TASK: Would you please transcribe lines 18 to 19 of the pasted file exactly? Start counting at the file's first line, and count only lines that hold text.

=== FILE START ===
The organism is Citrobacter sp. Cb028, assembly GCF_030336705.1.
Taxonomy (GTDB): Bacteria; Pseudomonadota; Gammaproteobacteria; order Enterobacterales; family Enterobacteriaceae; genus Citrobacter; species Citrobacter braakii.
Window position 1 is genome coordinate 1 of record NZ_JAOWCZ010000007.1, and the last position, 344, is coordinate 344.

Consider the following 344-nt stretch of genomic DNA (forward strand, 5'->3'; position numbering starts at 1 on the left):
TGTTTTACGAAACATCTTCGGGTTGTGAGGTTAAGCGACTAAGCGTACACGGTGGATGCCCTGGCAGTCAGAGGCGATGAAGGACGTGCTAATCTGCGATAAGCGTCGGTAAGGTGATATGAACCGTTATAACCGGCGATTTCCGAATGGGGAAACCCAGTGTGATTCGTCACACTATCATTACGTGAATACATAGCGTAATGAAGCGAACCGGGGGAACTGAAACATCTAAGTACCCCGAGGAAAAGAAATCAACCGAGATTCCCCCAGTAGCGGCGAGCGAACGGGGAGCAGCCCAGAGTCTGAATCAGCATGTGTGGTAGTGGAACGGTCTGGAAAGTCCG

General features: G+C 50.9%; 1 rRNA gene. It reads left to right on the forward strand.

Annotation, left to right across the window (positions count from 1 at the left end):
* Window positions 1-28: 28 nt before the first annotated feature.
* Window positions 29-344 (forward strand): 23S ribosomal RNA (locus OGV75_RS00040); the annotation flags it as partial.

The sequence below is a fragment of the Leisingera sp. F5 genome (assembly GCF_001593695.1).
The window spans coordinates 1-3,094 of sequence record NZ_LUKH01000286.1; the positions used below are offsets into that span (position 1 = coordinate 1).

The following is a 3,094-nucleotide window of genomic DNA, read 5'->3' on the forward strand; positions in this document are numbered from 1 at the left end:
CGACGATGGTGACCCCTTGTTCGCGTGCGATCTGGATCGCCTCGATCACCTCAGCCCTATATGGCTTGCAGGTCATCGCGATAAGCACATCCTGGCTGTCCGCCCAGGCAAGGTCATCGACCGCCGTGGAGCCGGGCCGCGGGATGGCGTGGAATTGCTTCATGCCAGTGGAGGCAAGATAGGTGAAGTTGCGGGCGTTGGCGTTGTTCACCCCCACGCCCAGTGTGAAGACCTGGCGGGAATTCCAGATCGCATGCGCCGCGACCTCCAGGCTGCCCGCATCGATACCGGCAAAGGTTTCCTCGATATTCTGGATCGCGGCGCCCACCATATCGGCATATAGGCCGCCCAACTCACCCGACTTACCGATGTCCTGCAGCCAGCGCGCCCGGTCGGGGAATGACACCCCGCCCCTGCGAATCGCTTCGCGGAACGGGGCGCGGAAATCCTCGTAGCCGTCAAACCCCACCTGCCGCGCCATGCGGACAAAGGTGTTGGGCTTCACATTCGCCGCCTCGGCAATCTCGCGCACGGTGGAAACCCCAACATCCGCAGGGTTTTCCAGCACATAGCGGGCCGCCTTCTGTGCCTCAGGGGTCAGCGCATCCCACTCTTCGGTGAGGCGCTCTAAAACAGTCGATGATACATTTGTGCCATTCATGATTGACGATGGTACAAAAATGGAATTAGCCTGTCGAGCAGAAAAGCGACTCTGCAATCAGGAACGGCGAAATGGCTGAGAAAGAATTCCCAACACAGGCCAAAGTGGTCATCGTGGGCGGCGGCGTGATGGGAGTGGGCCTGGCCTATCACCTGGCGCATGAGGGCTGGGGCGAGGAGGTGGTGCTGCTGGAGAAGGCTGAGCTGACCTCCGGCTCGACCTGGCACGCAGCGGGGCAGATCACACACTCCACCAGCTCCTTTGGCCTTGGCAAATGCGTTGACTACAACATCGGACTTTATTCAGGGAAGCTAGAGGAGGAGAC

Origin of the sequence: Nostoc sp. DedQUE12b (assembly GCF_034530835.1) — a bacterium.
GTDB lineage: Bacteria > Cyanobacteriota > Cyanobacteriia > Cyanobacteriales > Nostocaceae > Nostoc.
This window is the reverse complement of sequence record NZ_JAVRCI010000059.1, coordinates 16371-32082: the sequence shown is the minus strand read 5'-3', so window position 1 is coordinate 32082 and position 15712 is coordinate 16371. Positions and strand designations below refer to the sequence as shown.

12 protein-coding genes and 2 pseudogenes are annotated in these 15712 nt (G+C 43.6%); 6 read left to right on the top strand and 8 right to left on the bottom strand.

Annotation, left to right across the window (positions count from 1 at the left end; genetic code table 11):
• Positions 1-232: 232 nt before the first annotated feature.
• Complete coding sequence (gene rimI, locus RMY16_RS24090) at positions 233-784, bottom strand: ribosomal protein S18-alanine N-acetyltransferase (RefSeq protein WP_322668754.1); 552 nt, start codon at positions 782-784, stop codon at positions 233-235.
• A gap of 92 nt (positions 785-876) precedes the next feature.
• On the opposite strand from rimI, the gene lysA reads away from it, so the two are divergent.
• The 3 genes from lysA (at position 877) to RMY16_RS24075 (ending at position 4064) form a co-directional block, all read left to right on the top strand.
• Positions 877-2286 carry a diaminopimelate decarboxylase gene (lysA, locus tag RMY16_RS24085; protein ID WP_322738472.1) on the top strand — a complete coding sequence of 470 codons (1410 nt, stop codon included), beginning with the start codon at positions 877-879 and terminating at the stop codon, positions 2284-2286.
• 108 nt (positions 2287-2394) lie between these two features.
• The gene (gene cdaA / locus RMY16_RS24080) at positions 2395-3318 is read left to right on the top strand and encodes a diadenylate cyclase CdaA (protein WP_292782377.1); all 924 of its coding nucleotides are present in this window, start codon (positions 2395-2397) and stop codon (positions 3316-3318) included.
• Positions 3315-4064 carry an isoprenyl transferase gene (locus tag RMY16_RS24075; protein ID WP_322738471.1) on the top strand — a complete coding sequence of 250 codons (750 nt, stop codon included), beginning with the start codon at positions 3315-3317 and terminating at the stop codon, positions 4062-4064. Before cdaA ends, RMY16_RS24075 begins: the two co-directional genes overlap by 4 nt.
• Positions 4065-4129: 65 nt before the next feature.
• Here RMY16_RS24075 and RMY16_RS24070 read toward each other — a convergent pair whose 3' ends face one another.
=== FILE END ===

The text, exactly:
Annotation, left to right across the window (positions count from 1 at the left end; genetic code table 11):
• Positions 1-232: 232 nt before the first annotated feature.